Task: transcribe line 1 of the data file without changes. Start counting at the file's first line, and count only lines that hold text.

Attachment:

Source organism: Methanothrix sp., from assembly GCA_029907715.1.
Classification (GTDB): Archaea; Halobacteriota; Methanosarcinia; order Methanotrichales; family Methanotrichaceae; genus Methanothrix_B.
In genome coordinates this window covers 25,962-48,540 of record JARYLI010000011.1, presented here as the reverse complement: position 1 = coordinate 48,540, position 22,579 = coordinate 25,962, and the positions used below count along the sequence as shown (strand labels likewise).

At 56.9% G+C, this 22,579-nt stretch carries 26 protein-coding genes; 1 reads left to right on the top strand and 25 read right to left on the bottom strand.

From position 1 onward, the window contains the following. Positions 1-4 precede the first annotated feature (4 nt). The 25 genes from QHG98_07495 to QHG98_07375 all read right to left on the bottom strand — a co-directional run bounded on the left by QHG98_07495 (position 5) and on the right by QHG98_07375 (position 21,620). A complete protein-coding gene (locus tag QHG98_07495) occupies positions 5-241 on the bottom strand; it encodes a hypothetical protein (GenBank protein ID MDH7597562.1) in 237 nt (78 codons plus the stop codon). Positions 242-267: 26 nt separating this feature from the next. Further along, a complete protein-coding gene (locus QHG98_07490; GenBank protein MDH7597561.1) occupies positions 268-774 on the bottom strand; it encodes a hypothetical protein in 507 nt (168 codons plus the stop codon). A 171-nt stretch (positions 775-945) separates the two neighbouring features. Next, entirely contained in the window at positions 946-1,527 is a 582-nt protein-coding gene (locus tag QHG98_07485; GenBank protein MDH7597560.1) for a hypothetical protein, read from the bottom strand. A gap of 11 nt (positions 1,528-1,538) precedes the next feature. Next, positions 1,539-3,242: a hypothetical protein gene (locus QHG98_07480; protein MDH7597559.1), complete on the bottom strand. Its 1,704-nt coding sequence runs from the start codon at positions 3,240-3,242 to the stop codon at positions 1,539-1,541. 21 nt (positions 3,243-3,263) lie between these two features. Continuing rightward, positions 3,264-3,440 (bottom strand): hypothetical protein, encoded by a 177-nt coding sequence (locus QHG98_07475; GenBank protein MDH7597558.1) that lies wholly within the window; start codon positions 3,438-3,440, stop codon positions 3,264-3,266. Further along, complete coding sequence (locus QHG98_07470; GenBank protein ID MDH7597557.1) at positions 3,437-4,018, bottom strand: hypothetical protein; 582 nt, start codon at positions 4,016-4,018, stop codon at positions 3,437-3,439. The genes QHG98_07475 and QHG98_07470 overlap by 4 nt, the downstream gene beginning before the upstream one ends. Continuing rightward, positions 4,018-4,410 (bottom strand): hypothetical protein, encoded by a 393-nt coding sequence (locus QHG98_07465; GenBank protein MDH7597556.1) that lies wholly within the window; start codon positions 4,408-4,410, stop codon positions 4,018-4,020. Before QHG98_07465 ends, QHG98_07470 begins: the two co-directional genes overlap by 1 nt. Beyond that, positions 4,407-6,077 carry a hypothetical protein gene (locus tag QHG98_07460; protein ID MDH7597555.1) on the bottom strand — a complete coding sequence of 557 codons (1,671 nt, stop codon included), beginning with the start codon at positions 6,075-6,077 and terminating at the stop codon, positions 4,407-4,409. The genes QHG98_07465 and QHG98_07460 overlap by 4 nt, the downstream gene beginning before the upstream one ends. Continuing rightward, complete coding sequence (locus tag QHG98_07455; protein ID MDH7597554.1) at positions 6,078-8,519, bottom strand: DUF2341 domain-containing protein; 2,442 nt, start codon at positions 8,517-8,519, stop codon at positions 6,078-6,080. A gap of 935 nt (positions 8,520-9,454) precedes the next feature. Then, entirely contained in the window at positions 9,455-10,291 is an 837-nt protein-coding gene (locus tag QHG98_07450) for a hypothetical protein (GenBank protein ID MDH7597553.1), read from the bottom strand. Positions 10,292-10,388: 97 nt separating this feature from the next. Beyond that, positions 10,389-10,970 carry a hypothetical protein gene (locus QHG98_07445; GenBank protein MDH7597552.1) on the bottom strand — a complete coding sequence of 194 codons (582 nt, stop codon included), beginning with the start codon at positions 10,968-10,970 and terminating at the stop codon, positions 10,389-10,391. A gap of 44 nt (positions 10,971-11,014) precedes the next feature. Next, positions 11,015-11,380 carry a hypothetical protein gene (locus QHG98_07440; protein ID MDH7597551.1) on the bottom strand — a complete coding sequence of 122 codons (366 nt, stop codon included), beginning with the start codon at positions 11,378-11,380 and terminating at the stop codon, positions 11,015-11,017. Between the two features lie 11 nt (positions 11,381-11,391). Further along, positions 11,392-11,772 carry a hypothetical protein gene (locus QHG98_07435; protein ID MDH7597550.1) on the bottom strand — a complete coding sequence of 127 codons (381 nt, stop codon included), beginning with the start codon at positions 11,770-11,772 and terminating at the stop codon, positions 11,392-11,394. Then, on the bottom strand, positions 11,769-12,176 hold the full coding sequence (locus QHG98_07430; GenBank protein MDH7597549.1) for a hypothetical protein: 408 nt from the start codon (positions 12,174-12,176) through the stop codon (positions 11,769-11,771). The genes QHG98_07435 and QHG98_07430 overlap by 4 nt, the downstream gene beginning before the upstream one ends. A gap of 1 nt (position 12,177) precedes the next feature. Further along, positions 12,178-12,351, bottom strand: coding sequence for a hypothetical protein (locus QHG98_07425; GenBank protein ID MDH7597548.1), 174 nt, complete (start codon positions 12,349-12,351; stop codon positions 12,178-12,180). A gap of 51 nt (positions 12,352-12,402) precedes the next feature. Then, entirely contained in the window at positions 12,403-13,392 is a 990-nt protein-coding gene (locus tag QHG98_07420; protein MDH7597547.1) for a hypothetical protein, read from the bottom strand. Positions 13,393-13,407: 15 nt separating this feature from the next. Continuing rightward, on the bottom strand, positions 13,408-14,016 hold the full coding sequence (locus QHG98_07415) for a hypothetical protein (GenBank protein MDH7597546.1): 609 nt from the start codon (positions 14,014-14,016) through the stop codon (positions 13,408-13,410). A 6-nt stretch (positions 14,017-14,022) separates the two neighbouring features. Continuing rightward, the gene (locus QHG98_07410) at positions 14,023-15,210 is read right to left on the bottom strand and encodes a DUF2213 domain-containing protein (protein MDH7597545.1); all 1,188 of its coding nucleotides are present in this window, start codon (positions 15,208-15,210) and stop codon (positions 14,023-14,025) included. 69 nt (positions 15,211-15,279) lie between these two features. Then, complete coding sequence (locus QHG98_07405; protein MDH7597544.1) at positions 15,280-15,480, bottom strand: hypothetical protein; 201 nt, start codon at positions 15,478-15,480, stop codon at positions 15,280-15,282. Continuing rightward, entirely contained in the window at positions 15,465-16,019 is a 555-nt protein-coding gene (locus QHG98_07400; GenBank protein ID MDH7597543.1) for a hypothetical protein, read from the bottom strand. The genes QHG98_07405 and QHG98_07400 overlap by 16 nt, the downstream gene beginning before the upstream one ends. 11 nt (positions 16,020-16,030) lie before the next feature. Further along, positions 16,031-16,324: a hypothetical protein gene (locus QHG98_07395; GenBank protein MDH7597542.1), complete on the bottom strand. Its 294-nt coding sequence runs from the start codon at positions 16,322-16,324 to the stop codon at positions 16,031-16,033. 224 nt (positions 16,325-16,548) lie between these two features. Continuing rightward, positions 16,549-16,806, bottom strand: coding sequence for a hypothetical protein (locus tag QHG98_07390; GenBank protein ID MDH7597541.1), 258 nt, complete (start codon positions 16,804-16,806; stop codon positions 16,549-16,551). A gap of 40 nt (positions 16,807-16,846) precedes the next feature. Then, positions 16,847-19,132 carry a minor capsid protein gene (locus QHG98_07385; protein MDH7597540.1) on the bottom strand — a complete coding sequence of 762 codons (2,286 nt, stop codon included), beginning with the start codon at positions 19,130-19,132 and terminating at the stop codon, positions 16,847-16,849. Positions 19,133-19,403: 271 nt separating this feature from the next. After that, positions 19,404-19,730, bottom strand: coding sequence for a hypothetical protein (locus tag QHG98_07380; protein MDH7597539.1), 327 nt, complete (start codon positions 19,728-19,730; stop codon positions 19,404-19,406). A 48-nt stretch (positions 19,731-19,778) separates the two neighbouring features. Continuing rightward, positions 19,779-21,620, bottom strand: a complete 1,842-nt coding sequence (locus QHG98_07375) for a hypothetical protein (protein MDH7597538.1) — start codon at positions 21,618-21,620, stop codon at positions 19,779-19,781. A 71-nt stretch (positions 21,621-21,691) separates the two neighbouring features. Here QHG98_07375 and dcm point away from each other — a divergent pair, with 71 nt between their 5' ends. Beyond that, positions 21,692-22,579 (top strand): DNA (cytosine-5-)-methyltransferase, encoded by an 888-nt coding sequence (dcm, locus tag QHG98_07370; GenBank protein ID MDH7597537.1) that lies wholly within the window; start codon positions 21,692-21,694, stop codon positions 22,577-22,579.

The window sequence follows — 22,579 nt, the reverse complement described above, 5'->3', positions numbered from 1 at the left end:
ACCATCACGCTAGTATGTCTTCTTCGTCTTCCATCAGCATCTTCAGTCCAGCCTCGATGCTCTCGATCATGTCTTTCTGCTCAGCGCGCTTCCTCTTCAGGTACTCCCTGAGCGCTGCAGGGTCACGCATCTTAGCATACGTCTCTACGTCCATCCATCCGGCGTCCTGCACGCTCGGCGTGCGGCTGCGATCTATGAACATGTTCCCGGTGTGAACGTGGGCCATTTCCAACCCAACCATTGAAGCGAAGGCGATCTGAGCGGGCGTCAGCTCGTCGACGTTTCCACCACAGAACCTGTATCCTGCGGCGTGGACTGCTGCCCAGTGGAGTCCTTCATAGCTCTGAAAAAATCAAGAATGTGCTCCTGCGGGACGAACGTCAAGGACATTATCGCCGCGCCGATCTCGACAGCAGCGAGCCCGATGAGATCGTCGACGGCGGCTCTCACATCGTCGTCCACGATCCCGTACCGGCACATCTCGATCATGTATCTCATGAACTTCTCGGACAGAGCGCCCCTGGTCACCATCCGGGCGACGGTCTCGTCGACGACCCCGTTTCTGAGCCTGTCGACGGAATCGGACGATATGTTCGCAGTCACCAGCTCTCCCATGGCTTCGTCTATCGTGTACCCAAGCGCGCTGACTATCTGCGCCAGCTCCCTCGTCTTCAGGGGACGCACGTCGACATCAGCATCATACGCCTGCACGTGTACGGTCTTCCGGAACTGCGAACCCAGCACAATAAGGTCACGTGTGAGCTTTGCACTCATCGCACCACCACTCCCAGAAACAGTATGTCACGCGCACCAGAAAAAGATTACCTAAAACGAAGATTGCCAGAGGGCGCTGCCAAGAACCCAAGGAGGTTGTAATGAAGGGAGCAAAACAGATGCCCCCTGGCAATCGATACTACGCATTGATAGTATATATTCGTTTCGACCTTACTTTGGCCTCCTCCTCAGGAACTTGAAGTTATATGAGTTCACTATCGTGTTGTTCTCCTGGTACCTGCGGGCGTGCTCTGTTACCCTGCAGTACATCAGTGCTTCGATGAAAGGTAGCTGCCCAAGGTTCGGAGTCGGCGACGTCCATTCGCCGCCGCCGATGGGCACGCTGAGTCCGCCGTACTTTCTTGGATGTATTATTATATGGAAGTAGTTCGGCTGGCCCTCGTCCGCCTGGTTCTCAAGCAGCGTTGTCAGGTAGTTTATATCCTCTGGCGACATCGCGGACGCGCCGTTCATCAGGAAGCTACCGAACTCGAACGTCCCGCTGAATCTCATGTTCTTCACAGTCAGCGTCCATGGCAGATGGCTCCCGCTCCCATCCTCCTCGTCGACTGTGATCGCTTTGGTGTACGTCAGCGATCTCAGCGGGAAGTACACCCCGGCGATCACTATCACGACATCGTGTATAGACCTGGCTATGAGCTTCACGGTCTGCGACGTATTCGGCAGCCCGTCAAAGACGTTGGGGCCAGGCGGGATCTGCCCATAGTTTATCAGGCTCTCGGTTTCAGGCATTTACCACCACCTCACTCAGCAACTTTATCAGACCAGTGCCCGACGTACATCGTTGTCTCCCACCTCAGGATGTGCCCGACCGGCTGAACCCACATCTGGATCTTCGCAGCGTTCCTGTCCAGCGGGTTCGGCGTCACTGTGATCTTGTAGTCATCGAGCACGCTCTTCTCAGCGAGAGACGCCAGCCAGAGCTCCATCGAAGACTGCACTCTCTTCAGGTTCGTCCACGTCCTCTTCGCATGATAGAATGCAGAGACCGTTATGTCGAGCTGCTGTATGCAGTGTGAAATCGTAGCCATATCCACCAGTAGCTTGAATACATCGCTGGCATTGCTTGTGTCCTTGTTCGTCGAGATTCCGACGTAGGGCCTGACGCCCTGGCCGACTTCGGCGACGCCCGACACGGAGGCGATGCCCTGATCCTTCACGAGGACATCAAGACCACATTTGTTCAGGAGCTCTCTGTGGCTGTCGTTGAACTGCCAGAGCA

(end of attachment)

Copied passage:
Source organism: Methanothrix sp., from assembly GCA_029907715.1.